One of the surest ways to prevent history from repeating itself is to shine a light in its darkest corners, and that is exactly what the Reverend David Kennedy, 67, has set out to do in the city of Laurens, Carolina. from the south.
In 2019, the Reverend Kennedy and local historian Regan Freeman founded the Echo Foundation. Their mission: to transform a symbol of racial inequality into an opportunity for reconciliation and education. Their target: the historically segregated Echo Theater, later home to a store, museum, and recruiting center dedicated to glorifying white supremacy known as the Redneck Shop.
“For a black person in America, I have too many stories to share that people would not believe,” said Reverend Kennedy. told CNN. “Once you choose to speak, people start to fear us and you have to be willing to sacrifice your mind, your heart, your soul, to tell the truth about the story and what they did to our people. I was ready to make that sacrifice. “
Reverend Kennedy was instrumental in a lengthy legal battle to close the Redneck Shop. Your story may seem familiar. The part of his saga that chronicles his approach to a former enemy was made into the 2018 film ‘Burden’.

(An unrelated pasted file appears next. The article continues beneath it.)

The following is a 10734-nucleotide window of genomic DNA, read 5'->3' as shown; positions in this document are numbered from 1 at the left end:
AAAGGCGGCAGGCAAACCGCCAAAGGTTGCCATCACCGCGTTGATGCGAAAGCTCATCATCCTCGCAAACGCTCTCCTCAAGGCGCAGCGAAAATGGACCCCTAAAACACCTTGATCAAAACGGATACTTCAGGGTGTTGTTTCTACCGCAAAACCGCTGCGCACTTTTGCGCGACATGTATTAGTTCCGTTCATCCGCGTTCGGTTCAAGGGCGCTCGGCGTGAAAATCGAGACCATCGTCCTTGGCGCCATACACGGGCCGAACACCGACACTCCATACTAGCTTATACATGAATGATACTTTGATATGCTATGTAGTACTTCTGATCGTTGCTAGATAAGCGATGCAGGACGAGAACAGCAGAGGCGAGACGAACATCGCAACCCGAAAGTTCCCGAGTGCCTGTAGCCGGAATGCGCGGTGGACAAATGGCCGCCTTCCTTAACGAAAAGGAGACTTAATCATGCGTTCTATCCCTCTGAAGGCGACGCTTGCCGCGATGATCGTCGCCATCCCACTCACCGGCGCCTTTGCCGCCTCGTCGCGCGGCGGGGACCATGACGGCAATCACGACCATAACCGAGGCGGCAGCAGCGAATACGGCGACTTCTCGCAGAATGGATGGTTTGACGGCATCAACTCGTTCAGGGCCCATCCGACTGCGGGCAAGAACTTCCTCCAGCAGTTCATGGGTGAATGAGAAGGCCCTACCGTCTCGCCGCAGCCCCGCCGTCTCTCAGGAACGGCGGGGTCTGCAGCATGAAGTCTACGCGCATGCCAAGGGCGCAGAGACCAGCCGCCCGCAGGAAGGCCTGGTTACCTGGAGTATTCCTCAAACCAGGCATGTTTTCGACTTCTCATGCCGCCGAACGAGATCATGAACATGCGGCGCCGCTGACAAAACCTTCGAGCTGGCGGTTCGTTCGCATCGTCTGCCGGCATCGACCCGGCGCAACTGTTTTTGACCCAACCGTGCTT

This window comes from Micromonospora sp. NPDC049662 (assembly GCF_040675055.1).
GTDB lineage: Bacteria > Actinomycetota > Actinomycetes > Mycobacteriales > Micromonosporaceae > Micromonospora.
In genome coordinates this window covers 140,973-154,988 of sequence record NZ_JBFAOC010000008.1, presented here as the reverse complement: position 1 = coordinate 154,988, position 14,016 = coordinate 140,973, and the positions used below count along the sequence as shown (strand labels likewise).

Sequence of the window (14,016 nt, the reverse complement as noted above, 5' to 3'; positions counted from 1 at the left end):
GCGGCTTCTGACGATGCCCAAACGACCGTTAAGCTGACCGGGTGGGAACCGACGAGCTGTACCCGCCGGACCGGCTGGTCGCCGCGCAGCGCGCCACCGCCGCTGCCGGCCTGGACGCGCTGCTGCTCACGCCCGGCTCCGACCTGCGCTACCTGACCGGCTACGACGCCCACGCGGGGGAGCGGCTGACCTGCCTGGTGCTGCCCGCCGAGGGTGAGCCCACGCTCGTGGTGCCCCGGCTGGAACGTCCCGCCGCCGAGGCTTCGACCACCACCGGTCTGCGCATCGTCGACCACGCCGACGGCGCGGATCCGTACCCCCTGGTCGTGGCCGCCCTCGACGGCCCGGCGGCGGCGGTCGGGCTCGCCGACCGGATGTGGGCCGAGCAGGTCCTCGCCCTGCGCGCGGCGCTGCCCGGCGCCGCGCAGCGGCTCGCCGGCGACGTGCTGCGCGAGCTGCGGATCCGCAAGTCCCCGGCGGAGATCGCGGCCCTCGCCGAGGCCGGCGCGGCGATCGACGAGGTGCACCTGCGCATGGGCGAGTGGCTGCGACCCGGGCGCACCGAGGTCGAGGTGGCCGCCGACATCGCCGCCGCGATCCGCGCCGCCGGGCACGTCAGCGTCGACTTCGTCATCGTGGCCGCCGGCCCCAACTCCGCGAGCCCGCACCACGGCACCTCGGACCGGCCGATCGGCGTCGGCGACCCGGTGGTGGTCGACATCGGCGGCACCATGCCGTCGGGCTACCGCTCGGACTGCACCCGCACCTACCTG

John Howard and Michael Burden were co-owners of the Redneck Shop. When Burden separated from the ranks of the KKK, Reverend Kennedy offered refuge and spiritual help to him and his family.
The Redneck Shop was closed by the courts in 2012. Instead of destroying its contents, many of the artifacts will be used as teaching points to engage in a meaningful and transformative conversation about all too recent history.
So far, Project Echo has raised close to $ 375,000 for its goal of restoration and revival of the Echo Theater. In addition to the museum, the space will house community classrooms.
“We don’t want to just have a museum to tell this story, the fight for justice and the fight against the Klan, but we also want to detail what happened here to make sure it never happens again,” Freeman told CNN. “The Echo Theater went from being a segregated movie theater to a literal Klan shop to being owned by a black minister, and is about to become a place for reconciliation, justice and healing.”
If you want to donate to Project Echo, you can go to GoFundMe here.
(WATCH the video about the project below).
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